Mark comments on the IBM technology article
Technology is advancing in leaps and bounds, and new tools seem to be available everyday when it comes to managing and monitoring parking. This article is about a new system that automates the analysis of information that most qualified parking managers have been doing through various manual means for years, and that’s a good thing that they’re recoginizing the importance of this data. The piece of this story that really grabbed my attention, however, was this statement related to a fairly large study that was done on urban parking. If ever there was a statistic that illustrated the importance of properly managing parking and traffic in an urban core, for me this is it;
“…..frustration with the inability to find parking in popular urban areas. For instance, in the past year, nearly 6 out of every 10 drivers have abandoned a search for a parking space, forgoing their plans….”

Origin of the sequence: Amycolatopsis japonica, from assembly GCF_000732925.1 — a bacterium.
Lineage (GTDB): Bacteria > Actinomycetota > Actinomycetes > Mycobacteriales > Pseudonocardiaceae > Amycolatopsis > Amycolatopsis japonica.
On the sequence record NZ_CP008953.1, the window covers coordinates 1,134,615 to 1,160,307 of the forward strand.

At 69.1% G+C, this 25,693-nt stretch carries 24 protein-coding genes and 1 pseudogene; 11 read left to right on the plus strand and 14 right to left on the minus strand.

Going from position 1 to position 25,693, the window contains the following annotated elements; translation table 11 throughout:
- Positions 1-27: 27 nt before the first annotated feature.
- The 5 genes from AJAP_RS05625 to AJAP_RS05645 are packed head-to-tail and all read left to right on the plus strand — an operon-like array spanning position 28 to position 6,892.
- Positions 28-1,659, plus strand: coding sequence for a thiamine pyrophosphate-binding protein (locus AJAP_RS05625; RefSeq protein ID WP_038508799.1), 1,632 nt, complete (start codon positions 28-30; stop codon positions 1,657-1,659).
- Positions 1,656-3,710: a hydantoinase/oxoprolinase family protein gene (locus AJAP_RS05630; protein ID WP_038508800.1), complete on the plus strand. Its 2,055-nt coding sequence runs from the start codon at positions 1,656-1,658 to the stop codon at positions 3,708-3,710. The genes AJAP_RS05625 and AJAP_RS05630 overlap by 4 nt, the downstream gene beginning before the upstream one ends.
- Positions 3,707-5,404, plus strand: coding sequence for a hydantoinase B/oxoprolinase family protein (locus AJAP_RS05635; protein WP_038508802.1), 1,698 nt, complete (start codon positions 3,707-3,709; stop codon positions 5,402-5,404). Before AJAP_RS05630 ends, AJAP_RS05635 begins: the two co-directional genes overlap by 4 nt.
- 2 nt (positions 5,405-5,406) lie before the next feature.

What we don’t know is how many of those 6 in 10 drivers made a conscience decision at some other time to simply avoid downtown because of their previous frustration. How many of those drivers were decision makers who determined that locating a business, or scheduling a meeting downtown wasn’t a viable option anymore because of their experience? Could a restaurant, or any business survive if 60% of their customers had experienced a “bad” impression of that business in the past year?
Driving and parking are the first and last impressions a driver (and their fellow passengers) are going to have of their downtown experience. At the end of the day you don’t necessarily need to invest huge amounts of $’s into technology to manage this, but you better have someone that knows what they’re doing and understands how it all works and fits together.
Ok, the headline might be a “little” strong, but think about it. Many operators make their livings giving personal service to drivers as they enter and leave buildings, hotels, restaurants. They actually take over the front door.